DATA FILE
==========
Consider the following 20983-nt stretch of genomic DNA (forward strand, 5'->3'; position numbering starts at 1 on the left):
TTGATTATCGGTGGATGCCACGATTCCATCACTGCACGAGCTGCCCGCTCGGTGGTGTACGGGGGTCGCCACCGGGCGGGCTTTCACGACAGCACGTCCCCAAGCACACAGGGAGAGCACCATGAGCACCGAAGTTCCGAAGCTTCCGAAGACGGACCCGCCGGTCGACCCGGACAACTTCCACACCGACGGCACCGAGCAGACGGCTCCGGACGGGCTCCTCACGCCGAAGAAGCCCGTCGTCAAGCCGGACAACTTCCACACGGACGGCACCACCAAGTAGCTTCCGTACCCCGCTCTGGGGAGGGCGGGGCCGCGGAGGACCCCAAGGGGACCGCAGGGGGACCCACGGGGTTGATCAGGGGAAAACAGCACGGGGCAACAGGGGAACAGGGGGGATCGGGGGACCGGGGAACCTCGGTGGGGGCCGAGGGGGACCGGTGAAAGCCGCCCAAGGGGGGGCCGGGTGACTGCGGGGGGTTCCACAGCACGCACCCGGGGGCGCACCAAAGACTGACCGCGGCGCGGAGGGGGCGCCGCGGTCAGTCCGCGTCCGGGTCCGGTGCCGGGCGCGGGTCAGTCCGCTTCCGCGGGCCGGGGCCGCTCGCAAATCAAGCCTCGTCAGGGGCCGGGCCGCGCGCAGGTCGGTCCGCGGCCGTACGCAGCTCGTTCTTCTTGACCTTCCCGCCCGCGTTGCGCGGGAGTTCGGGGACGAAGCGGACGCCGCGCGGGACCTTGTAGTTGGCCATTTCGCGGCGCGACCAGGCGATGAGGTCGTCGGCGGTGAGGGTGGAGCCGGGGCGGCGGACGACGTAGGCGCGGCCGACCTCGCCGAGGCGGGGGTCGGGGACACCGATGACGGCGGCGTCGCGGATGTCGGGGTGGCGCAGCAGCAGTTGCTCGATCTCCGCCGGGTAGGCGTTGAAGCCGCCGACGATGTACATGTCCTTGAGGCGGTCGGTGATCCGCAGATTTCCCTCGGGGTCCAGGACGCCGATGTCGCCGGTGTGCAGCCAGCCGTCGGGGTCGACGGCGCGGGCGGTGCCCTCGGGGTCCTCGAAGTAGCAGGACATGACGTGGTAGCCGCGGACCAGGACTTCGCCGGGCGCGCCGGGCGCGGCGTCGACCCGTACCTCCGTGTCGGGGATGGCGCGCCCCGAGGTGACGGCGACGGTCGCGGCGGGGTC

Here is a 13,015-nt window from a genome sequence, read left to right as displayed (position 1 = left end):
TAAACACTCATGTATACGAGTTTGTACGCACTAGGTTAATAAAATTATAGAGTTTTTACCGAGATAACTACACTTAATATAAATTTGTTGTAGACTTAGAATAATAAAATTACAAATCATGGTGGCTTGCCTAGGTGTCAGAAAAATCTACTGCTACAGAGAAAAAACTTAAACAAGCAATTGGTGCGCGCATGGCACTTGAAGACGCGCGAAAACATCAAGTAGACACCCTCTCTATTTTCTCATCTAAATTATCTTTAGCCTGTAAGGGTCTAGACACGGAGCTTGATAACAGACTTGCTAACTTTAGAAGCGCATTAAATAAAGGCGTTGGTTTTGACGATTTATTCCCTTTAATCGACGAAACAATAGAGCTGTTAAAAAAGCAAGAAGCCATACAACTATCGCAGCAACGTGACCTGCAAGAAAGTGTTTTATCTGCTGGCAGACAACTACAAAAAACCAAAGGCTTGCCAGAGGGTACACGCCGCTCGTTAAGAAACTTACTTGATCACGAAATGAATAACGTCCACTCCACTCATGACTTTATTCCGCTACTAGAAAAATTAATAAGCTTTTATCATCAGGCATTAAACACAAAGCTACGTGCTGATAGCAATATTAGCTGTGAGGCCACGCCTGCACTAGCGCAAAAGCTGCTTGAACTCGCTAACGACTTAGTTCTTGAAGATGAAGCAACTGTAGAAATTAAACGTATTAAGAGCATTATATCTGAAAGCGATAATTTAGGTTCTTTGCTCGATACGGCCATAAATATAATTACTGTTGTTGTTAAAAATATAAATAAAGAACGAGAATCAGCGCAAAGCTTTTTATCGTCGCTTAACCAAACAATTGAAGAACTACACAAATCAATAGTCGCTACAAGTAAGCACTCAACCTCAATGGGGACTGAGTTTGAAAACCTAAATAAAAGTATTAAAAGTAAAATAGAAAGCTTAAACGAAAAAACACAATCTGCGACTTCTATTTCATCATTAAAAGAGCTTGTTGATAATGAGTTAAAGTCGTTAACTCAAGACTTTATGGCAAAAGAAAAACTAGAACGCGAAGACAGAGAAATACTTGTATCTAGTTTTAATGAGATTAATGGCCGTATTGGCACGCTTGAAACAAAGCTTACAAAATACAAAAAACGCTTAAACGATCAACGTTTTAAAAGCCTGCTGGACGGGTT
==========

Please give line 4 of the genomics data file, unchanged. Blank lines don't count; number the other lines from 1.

TAAACACTCATGTATACGAGTTTGTACGCACTAGGTTAATAAAATTATAGAGTTTTTACCGAGATAACTACACTTAATATAAATTTGTTGTAGACTTAGAATAATAAAATTACAAATCATGGTGGCTTGCCTAGGTGTCAGAAAAATCTACTGCTACAGAGAAAAAACTTAAACAAGCAATTGGTGCGCGCATGGCACTTGAAGACGCGCGAAAACATCAAGTAGACACCCTCTCTATTTTCTCATCTAAATTATCTTTAGCCTGTAAGGGTCTAGACACGGAGCTTGATAACAGACTTGCTAACTTTAGAAGCGCATTAAATAAAGGCGTTGGTTTTGACGATTTATTCCCTTTAATCGACGAAACAATAGAGCTGTTAAAAAAGCAAGAAGCCATACAACTATCGCAGCAACGTGACCTGCAAGAAAGTGTTTTATCTGCTGGCAGACAACTACAAAAAACCAAAGGCTTGCCAGAGGGTACACGCCGCTCGTTAAGAAACTTACTTGATCACGAAATGAATAACGTCCACTCCACTCATGACTTTATTCCGCTACTAGAAAAATTAATAAGCTTTTATCATCAGGCATTAAACACAAAGCTACGTGCTGATAGCAATATTAGCTGTGAGGCCACGCCTGCACTAGCGCAAAAGCTGCTTGAACTCGCTAACGACTTAGTTCTTGAAGATGAAGCAACTGTAGAAATTAAACGTATTAAGAGCATTATATCTGAAAGCGATAATTTAGGTTCTTTGCTCGATACGGCCATAAATATAATTACTGTTGTTGTTAAAAATATAAATAAAGAACGAGAATCAGCGCAAAGCTTTTTATCGTCGCTTAACCAAACAATTGAAGAACTACACAAATCAATAGTCGCTACAAGTAAGCACTCAACCTCAATGGGGACTGAGTTTGAAAACCTAAATAAAAGTATTAAAAGTAAAATAGAAAGCTTAAACGAAAAAACACAATCTGCGACTTCTATTTCATCATTAAAAGAGCTTGTTGATAATGAGTTAAAGTCGTTAACTCAAGACTTTATGGCAAAAGAAAAACTAGAACGCGAAGACAGAGAAATACTTGTATCTAGTTTTAATGAGATTAATGGCCGTATTGGCACGCTTGAAACAAAGCTTACAAAATACAAAAAACGCTTAAACGATCAACGTTTTAAAAGCCTGCTGGACGGGTT